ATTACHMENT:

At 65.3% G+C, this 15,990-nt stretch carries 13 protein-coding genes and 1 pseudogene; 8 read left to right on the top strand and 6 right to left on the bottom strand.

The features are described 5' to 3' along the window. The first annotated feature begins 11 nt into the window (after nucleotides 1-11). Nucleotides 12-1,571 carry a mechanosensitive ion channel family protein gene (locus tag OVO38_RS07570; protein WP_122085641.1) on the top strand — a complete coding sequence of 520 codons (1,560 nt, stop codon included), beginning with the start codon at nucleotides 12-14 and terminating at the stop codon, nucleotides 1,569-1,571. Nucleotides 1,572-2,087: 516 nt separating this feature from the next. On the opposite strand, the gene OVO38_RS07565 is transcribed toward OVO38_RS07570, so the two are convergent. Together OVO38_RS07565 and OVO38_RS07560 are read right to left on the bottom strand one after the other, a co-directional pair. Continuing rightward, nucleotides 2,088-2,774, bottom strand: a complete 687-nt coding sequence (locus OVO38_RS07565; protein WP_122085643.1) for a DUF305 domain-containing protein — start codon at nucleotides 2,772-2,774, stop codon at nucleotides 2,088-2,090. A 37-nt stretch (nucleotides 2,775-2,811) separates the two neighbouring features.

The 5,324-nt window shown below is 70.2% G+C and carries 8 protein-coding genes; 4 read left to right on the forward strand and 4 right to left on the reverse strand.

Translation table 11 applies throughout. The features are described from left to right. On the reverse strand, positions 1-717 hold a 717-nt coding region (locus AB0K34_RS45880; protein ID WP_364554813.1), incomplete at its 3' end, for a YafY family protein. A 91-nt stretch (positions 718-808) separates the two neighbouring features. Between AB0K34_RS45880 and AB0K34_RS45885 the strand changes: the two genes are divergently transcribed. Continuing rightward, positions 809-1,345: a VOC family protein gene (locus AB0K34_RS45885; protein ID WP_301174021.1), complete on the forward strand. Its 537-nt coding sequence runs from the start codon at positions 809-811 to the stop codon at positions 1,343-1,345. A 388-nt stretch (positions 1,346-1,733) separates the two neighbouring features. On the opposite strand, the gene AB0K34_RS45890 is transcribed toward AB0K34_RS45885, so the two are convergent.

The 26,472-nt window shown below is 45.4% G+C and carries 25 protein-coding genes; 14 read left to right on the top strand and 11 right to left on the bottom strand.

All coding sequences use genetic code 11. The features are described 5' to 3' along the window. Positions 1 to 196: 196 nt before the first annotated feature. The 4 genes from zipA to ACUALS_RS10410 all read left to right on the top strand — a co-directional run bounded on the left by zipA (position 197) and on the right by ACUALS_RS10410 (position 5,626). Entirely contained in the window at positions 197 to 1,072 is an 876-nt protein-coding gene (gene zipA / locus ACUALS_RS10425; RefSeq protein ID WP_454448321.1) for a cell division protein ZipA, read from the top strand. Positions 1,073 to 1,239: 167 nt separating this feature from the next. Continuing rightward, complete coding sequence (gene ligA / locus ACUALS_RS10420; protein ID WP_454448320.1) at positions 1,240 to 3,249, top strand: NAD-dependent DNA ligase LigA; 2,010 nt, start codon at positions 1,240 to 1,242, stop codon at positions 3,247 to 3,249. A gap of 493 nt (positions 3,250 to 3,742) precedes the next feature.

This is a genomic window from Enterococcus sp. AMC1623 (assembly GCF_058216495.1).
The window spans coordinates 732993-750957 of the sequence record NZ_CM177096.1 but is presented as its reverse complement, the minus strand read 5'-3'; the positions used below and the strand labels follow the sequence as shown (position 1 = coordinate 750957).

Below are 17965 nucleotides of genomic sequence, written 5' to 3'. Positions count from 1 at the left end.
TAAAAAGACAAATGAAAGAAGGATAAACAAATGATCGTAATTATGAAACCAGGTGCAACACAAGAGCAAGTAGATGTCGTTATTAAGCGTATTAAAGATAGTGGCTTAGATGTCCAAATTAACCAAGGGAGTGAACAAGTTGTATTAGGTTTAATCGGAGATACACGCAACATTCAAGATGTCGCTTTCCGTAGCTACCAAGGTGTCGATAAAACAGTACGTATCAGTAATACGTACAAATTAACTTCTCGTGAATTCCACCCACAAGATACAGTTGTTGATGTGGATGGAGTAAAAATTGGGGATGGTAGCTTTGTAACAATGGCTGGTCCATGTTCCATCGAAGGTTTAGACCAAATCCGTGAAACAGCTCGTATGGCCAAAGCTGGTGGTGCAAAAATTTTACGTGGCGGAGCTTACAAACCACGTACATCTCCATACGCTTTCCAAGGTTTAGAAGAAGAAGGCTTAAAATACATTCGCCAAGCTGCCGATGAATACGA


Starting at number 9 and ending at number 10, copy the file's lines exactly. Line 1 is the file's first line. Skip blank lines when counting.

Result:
Below are 17965 nucleotides of genomic sequence, written 5' to 3'. Positions count from 1 at the left end.
TAAAAAGACAAATGAAAGAAGGATAAACAAATGATCGTAATTATGAAACCAGGTGCAACACAAGAGCAAGTAGATGTCGTTATTAAGCGTATTAAAGATAGTGGCTTAGATGTCCAAATTAACCAAGGGAGTGAACAAGTTGTATTAGGTTTAATCGGAGATACACGCAACATTCAAGATGTCGCTTTCCGTAGCTACCAAGGTGTCGATAAAACAGTACGTATCAGTAATACGTACAAATTAACTTCTCGTGAATTCCACCCACAAGATACAGTTGTTGATGTGGATGGAGTAAAAATTGGGGATGGTAGCTTTGTAACAATGGCTGGTCCATGTTCCATCGAAGGTTTAGACCAAATCCGTGAAACAGCTCGTATGGCCAAAGCTGGTGGTGCAAAAATTTTACGTGGCGGAGCTTACAAACCACGTACATCTCCATACGCTTTCCAAGGTTTAGAAGAAGAAGGCTTAAAATACATTCGCCAAGCTGCCGATGAATACGA